Is your glass half-empty or half-full? How you answer this age-old question about positive thinking may reflect your outlook on life, your attitude toward yourself, and whether you are optimistic or pessimistic — and it may even affect your health and wealth.
Indeed, some studies show that personality traits such as optimism and pessimism can affect many areas of your health and well-being. A positive attitude lets you relax, remember, focus, and absorb information as you learn and grow. You are ready to welcome new experiences and recognize many different kinds of learning opportunities. And when you can see opportunities, hope increases.
When thinking about having to pay for college, you may feel there is little hope and limited options.
Distance learning may never be able to replace the on-campus experience, but study after study confirms the value of having a college education in today’s dynamic and ever-changing economy. You want to give your kids or grandkids a great head start in life, but you don’t want them to carry college debt into middle age and beyond—or bankrupt your retirement. That’s more easily said than done. Consider that the average U.S. family spends over $36,000 per year out of pocket for each child in a private college and nearly $23,000 per year for each child in a public college. Ouch!.
For successful families, who are finding it harder and harder to qualify for merit aid and financial aid as government funding dries up, the costs are even higher.
The cost of education is massively underestimated, especially when you factor in the serious long-term impact that a child’s (or grandchild’s tuition) has on your retirement planning. The true cost of education includes not only the actual tuition checks paid to the institution, but also room, board, books, travel to and from school, club/fraternity dues and a myriad of “fees.” But there’s a bigger cost that many people overlook in addition to the $160,000 to $250,000 out of pocket expenditure: Think about what the return on all that money you have saved (or spent) for tuition could have earned you through your retirement years. Using conservative, estimates, you may be losing $40,000 to $60,000 per year in retirement money by funding college through the typical methods.
My video about the true cost of education to retirement has more. WARNING: The stats are sobering!
There’s a lot to be said for 529 plans and other tax-advantaged college savings plans, since they’re low in cost, they grow tax free, they’re easy to reallocate and they can be transferred to other family members. But there’s one big drawback: they’re one dimensional. They lock up money that is dedicated to do a single “job” (fund tuition). With so many risks of change down the line, they don’t doesn’t offer any flexibility or control with your money.
When most people are “saving” for anything (educational, retirement, second home) the strategies and vehicles used to grow your investment have a certain amount of risk involved. The account balances can go up (and down) from time to time. When it comes time to actually draw down the money, you don’t know if all your money will be there when you need it the most—and then of course, there are taxes, potential penalties and government rules.
Lastly, even if all your planning goes well, the minute you start handing over large lump sums to the college (i.e. tuition checks), that money that took years to accumulate over the years stops compounding for you and you can’t use it again for the rest of the life. It belongs to your child’s or grandchild’s college. That’s a hefty opportunity cost well into retirement and even future generations.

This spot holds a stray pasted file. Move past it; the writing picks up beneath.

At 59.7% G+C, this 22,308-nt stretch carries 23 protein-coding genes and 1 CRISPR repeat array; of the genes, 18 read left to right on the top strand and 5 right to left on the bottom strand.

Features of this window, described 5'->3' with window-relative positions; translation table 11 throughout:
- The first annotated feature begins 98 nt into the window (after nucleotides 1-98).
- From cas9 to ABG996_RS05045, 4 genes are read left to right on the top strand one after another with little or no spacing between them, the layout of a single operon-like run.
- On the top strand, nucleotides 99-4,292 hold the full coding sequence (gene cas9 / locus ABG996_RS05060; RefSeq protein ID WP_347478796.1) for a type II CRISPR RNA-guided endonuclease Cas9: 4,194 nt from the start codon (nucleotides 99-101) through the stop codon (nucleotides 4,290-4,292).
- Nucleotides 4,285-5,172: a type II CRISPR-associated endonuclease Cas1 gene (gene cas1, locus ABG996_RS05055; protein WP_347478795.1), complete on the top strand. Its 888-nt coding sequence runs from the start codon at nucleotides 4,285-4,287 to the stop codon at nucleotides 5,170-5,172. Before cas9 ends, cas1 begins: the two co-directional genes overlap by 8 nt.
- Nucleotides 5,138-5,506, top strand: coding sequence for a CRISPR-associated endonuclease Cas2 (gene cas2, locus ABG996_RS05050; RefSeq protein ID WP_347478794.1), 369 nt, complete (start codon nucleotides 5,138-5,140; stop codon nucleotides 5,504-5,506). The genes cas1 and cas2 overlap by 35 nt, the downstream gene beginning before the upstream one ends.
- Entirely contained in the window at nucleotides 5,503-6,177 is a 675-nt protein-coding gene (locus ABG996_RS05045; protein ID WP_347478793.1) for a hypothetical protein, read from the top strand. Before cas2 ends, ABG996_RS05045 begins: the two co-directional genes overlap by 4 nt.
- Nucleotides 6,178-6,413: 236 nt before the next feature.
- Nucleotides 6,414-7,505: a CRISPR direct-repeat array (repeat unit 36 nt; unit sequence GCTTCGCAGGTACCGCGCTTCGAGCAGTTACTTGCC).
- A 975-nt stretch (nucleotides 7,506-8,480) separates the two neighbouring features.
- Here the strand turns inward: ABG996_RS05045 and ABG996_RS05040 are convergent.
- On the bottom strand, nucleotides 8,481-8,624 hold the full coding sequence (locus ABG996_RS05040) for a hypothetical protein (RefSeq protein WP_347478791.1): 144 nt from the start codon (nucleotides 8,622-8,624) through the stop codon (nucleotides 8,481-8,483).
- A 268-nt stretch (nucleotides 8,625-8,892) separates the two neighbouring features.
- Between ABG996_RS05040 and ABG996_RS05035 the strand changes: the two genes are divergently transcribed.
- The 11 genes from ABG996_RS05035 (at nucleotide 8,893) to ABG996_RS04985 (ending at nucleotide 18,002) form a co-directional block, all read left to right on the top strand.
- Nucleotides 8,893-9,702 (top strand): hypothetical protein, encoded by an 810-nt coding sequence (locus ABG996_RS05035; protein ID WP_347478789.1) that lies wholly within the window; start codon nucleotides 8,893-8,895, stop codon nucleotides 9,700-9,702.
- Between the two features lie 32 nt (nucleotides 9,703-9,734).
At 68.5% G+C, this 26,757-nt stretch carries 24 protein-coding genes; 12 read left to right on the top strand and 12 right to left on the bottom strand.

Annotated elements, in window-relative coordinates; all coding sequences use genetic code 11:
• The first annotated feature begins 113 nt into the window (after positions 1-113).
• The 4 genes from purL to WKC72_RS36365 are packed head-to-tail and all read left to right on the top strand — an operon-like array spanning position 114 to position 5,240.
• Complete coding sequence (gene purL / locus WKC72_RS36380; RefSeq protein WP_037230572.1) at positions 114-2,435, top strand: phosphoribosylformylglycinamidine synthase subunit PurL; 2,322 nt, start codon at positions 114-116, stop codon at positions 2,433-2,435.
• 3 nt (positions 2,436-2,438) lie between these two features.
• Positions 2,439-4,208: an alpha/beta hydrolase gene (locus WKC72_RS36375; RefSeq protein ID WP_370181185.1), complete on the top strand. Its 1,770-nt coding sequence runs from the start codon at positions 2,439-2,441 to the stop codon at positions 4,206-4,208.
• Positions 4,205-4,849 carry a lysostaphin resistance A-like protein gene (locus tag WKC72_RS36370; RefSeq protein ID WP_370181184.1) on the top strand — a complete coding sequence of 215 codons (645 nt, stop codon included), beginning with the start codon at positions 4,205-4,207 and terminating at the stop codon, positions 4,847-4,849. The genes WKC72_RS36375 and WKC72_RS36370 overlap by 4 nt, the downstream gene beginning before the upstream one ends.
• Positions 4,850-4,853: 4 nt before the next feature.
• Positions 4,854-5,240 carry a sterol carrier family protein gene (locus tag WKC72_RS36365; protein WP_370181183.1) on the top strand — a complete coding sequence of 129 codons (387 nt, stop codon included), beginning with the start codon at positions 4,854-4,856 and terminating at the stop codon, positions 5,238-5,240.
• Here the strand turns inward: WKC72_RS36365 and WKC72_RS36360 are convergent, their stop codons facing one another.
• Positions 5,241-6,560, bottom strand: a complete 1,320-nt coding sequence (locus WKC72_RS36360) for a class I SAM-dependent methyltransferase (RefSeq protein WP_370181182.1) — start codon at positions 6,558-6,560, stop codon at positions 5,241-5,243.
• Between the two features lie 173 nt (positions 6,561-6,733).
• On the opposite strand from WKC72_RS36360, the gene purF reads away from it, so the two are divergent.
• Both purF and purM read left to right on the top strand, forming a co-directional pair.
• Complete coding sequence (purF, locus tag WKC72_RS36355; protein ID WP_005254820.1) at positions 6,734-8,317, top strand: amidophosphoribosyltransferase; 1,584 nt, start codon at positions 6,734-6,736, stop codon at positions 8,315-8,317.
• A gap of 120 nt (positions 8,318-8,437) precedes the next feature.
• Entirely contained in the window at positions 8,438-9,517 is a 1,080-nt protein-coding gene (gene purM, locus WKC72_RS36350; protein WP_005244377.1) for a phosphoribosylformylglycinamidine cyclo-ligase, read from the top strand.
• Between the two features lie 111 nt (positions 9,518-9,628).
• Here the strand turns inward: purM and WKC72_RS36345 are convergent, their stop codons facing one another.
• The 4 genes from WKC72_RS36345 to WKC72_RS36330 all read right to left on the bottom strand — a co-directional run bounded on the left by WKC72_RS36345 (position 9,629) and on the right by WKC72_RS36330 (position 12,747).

Life insurance as a college savings tool
However, there’s another smart way to save for college–life insurance. That’s right, you can utilize a specially designed life insurance contract that guarantees cash value and interest that grows tax-deferred. When leveraged for college, the cash value of the policy can be accessed tax-free, and it can allow your cash value to grow uninterrupted for decades more. Even better, the cash value in your policy is NOT factored into your assets or income when applying for financial aid. If the cash is taken via a guaranteed policy loan, you control the payback terms – everything except for the interest rate to the insurance company.
Suppose your child gets a scholarship or would rather start a business than go to college? Not a problem. Unlike a 529 plan for instance, the funds in your cash value policy can be used for purposes other than education. That’s because those funds are not restricted. Because the policy has protections against disability and death, it’s a self-completing asset even if health issues arise. This means that even if you die or become disabled, the insurance company will provide a tax-free death benefit or continue to put money into the policy so your child’s and grandchild’s education can still be funded.
For example, what if the cash value that’s built up in your life insurance policy could be leveraged for a down payment of a rental property that your child could live in and rent out to other students? Not only could your child gain valuable experience managing rental property, but the other students would effectively help your son or daughter pay for their college costs.
Have someone else pay for your college…what a novel idea.
The beauty of this approach is that it gives parents significant control over the savings for their future– regardless of what the funds in the policy are used for. Even better, it protects against major health issues that would make it hard to fund a future college education.
Maximum protections and control…nice combo!